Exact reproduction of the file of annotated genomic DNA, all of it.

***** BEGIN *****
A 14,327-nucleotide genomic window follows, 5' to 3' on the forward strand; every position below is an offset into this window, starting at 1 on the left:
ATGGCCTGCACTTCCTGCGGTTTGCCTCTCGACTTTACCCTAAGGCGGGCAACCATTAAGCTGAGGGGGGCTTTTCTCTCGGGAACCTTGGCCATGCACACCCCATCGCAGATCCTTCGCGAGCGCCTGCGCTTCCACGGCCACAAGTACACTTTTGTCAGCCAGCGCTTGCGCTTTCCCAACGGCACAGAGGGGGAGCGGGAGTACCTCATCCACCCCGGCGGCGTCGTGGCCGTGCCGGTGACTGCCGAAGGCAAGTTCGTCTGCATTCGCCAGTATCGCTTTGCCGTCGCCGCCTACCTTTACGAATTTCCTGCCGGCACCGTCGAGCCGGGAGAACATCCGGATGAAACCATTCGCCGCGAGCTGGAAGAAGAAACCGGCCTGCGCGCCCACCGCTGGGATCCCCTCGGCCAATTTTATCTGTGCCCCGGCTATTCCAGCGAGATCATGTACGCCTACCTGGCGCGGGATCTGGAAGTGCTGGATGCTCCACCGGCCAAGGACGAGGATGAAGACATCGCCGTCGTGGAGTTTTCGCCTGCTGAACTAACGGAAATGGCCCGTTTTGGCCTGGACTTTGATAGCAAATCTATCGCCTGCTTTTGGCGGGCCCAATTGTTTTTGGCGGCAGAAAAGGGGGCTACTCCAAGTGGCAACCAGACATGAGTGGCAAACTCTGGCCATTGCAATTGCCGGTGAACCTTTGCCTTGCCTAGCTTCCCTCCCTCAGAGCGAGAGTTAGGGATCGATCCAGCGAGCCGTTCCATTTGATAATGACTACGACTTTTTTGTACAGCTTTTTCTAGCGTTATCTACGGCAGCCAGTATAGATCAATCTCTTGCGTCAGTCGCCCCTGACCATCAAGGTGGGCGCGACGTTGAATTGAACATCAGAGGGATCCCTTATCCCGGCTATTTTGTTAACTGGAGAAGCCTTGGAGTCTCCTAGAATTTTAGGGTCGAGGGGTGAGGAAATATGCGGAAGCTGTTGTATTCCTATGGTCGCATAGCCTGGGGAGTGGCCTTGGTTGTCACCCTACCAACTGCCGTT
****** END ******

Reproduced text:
A 14,327-nucleotide genomic window follows, 5' to 3' on the forward strand; every position below is an offset into this window, starting at 1 on the left:
ATGGCCTGCACTTCCTGCGGTTTGCCTCTCGACTTTACCCTAAGGCGGGCAACCATTAAGCTGAGGGGGGCTTTTCTCTCGGGAACCTTGGCCATGCACACCCCATCGCAGATCCTTCGCGAGCGCCTGCGCTTCCACGGCCACAAGTACACTTTTGTCAGCCAGCGCTTGCGCTTTCCCAACGGCACAGAGGGGGAGCGGGAGTACCTCATCCACCCCGGCGGCGTCGTGGCCGTGCCGGTGACTGCCGAAGGCAAGTTCGTCTGCATTCGCCAGTATCGCTTTGCCGTCGCCGCCTACCTTTACGAATTTCCTGCCGGCACCGTCGAGCCGGGAGAACATCCGGATGAAACCATTCGCCGCGAGCTGGAAGAAGAAACCGGCCTGCGCGCCCACCGCTGGGATCCCCTCGGCCAATTTTATCTGTGCCCCGGCTATTCCAGCGAGATCATGTACGCCTACCTGGCGCGGGATCTGGAAGTGCTGGATGCTCCACCGGCCAAGGACGAGGATGAAGACATCGCCGTCGTGGAGTTTTCGCCTGCTGAACTAACGGAAATGGCCCGTTTTGGCCTGGACTTTGATAGCAAATCTATCGCCTGCTTTTGGCGGGCCCAATTGTTTTTGGCGGCAGAAAAGGGGGCTACTCCAAGTGGCAACCAGACATGAGTGGCAAACTCTGGCCATTGCAATTGCCGGTGAACCTTTGCCTTGCCTAGCTTCCCTCCCTCAGAGCGAGAGTTAGGGATCGATCCAGCGAGCCGTTCCATTTGATAATGACTACGACTTTTTTGTACAGCTTTTTCTAGCGTTATCTACGGCAGCCAGTATAGATCAATCTCTTGCGTCAGTCGCCCCTGACCATCAAGGTGGGCGCGACGTTGAATTGAACATCAGAGGGATCCCTTATCCCGGCTATTTTGTTAACTGGAGAAGCCTTGGAGTCTCCTAGAATTTTAGGGTCGAGGGGTGAGGAAATATGCGGAAGCTGTTGTATTCCTATGGTCGCATAGCCTGGGGAGTGGCCTTGGTTGTCACCCTACCAACTGCCGTT